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EU COPYRIGHT LAW

A Commentary

IRINI STAMATOUDI, PAUL TORREMANS

This significantly revised and updated second edition addresses the rapid development of EU copyright law in relation to the advancement of new technologies, the need for a borderless digital market and the considerable number of EU legal instruments enacted as a result. Taking a comparative approach, the Commentary provides comprehensive coverage and in-depth commentary on each of the EU legal instruments and policies, both from an EU and an international perspective. Alongside full legislative analysis and article-by-article commentary, the Commentary illustrates the underlying basic principles of free movement and non-discrimination and provides insights into the influence of copyright on other areas of EU policy, including telecoms and bilateral trade agreements.
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Chapter 5: THE SOFTWARE DIRECTIVE

Marie-Christine Janssens

Extract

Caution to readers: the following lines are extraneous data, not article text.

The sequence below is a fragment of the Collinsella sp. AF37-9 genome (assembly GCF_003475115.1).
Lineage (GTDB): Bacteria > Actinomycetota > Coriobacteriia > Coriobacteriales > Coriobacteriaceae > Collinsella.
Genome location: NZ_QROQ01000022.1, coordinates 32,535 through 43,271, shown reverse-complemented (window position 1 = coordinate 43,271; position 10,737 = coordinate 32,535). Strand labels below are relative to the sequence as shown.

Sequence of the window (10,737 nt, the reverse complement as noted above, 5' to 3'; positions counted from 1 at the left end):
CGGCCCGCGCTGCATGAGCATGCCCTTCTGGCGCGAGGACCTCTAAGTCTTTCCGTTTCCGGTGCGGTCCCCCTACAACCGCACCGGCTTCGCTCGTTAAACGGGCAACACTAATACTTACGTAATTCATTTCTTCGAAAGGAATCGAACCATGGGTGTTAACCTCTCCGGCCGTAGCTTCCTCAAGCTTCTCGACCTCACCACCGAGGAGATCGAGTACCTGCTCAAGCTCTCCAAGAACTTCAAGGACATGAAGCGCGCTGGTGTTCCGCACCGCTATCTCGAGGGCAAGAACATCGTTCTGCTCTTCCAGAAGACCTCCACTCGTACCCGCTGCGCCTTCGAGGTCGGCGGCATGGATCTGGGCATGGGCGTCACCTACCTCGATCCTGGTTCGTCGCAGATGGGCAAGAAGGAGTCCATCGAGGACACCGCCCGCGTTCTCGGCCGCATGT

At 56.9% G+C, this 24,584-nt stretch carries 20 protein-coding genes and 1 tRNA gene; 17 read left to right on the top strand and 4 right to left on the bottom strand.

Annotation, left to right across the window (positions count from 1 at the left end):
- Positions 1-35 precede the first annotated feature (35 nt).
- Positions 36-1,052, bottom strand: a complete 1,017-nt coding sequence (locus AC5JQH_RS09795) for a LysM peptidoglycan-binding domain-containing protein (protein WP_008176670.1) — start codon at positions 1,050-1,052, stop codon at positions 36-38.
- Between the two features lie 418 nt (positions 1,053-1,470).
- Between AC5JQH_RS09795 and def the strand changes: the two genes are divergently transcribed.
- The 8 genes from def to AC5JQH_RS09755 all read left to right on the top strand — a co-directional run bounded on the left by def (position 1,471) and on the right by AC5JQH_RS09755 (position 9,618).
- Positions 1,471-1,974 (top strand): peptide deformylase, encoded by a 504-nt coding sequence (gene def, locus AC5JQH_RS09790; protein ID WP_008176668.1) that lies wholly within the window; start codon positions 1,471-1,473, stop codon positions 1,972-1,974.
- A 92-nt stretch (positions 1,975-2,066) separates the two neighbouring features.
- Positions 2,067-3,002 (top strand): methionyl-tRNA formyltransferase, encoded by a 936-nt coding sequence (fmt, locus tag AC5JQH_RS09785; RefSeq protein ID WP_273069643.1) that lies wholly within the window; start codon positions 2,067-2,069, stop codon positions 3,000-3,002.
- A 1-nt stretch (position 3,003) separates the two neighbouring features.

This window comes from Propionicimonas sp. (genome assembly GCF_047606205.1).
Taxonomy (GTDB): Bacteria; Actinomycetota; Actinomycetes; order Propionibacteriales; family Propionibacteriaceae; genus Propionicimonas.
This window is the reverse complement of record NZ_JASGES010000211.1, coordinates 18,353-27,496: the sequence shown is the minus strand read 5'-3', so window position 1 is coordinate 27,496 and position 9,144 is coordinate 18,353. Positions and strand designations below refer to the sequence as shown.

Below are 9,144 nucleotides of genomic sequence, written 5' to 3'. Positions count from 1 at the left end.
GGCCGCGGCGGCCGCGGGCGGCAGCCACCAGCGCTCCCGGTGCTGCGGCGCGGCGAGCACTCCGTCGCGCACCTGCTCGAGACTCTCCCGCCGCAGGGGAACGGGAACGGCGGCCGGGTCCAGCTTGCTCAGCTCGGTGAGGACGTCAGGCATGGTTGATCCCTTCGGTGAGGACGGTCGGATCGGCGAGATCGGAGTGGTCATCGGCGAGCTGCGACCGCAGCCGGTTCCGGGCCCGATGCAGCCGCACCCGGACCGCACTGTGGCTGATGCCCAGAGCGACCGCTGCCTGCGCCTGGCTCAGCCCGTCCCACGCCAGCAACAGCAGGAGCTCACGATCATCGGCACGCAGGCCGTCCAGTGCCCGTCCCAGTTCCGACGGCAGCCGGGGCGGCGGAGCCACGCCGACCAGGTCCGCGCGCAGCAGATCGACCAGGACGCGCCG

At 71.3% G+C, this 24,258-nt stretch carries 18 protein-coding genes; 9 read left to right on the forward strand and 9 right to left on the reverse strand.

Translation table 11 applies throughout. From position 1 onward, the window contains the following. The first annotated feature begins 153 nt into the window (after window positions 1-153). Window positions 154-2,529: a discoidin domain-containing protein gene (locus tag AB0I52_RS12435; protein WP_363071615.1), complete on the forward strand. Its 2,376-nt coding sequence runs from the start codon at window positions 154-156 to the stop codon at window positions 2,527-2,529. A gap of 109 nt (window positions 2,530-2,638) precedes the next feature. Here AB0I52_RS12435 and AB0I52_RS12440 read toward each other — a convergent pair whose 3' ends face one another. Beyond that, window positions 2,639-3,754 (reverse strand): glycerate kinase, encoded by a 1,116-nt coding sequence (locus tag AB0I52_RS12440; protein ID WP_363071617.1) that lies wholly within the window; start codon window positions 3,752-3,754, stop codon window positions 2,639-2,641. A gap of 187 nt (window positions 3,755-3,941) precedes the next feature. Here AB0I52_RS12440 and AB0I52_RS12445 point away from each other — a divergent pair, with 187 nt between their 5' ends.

The computer programs Directive was first announced in the Commission White Paper entitled ‘Completing the Internal Market’ and its substance has been influenced, inter alia, by the results of a comprehensive consultation undertaken in the context of the June 1988 ‘Green Paper on Copyright and the Challenge of Technology’. Following this exercise, a proposal for a Directive was submitted on 5 January 1989. Although the Commission had taken care to reflect a balance between the interests of right holders, of their competitors and of users of computer programs, the proposal met substantial criticism in Parliament and acted as a starting shot for extensive lobbying that was put in motion, focusing in particular on the (narrow) scope of the exceptions to the broad exclusive rights. The Commission had to introduce an Amended Proposal which paved the way for the formal adoption of the Directive on 14 May 1991. It became the first harmonising Directive among the many more that the Commission would put in place in the field of copyright. This Directive is a good example of a real harmonising Directive because of its precise instructions, leaving the Member States little discretion for deviation. This may be explained by the fact that not all Member States had already enacted an explicit protection scheme for computer programs. On all the matters that are addressed in the Directive fairly uniform legal rules have been put in place throughout the EU.

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